This summer read a good book

Whether you spend your summer lounging by the pool or on the beach, camping in the mountains or relaxing at home, a good book can enhance your pleasure. Here is a selection of the books that have come across my desk in recent months. I’ve dipped into a few while compiling this listing and have found a few more that I plan to delve into over the summer. I hope you do the same.


Creation’s First Light by Rabbi Sandy Eisenberg Sasso, illustrated by Joani Keller Rothenberg, IBJ Book Publishing, 32 pages, hardcover, $25.

Award-winning author and rabbi, Sandy Sasso, honors the religious imagination of children and offers an artistic way of looking at the creation of the world from the book of Genesis. Jewish legend tells of the light on the first day of creation, which was different from all the other lights. Through it, you could see the whole world. Rabbi Sasso tells the legend of the light as a way of opening up conversations between parents, grandparents and their children.

The Chameleon That Saved Noah’s Ark by Yael Molchadsky, illustrated by Orit Bergman, Nancy Paulson Books, ages 5-8, 32 pages, hardcover, $16.99.

The inspiration for the story came from an ancient text of less than 50 words, describing the troubles Noah had while feeding the animals on the ark. Discovering what the chameleon will eat is a challenge that saves everyone on the ark. This book is a PJ Library selection.

Queen of Likes by Hillary Homzie, Simon & Schuster/MIX, ages 9-13, 272 pages, paperback, $7.99.

Hillary Homzie’s book for tweens features Karma Cooper, 12, who’s studying for her bat mitzvah. Like everyone in her middle school, Karma’s smartphone is almost another body part. She’s obsessed with her “likes” on Snappypic. When her parents take away her smartphone, Karma’s whole world crumbles. Ultimately, Karma ends up learning to do something because she LIKES it versus what others think. For her b’nai mitzvah project, she completes a photo project for the local historical society on the history of her synagogue.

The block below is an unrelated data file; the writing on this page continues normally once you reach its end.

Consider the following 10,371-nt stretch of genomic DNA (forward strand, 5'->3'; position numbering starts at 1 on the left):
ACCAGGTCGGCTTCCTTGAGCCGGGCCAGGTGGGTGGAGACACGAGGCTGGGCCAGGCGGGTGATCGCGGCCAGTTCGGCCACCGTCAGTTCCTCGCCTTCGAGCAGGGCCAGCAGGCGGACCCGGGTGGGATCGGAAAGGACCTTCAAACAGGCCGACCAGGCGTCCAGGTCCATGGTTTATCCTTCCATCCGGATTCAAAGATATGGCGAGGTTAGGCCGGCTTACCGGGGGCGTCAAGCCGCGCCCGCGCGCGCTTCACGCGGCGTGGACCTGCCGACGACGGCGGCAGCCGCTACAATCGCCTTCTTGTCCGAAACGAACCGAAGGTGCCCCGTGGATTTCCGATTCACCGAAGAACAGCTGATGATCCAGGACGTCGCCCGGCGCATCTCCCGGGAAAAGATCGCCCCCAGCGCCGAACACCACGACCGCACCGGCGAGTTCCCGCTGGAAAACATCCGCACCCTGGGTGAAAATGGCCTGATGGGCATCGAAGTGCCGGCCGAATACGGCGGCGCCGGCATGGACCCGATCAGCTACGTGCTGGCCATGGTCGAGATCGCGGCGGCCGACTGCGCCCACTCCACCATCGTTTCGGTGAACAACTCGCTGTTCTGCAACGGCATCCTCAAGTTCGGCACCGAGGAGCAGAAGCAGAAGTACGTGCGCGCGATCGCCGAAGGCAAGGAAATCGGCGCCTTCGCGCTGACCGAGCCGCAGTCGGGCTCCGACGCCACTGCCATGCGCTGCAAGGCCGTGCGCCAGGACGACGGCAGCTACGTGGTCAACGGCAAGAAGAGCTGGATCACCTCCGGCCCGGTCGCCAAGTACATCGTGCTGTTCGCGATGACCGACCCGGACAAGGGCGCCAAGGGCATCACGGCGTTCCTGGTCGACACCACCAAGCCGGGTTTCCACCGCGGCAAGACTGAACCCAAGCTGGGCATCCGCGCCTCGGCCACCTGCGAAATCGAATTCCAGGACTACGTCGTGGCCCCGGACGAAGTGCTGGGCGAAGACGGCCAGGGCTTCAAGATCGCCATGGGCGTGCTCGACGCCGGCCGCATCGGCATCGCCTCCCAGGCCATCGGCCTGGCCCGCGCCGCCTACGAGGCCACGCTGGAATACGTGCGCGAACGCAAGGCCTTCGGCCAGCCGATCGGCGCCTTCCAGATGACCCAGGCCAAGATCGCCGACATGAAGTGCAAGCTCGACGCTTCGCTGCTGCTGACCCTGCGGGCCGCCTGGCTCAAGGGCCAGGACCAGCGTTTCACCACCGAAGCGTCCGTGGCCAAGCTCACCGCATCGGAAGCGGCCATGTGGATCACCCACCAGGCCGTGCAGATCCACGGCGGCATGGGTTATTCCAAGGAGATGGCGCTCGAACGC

Nurture the Wow by Rabbi Danya Ruttenberg, Flatiron Books, 308 pages, hardcover, $24.99.
This book about parenthood is subtitled Finding Spirituality in the Frustration, Boredom, Tears, Poop, Desperation, Wonder and Radical Amazement of Parenting. Rooted in Judaism, but incorporating a wide range of traditions, Rabbi Ruttenberg invites parents to approach parenting as a source of solace, not stress. She shows how parenting can be a spiritual practice and how the experiences we have as parents can change us for the better.


In the Land of Armadillos: Stories by Helen Maryles Shankman, Scribner, 285 pages, hardcover, $25.

These compelling stories weave together the unfathomable experiences of the victims and the perpetrators of violence in Nazi-occupied Poland. The title story of the SS officer obsessed with rescuing the creator of his son’s favorite picture book, even as he sends the man’s family and friends to their death, is especially haunting, though beautifully told. An astonishing array of characters face impossible circumstances, yet glimpses of humanity pepper the tales.

We the Peeps by Morgan Hunt, BookBaby, 248 pages, paperback, $15.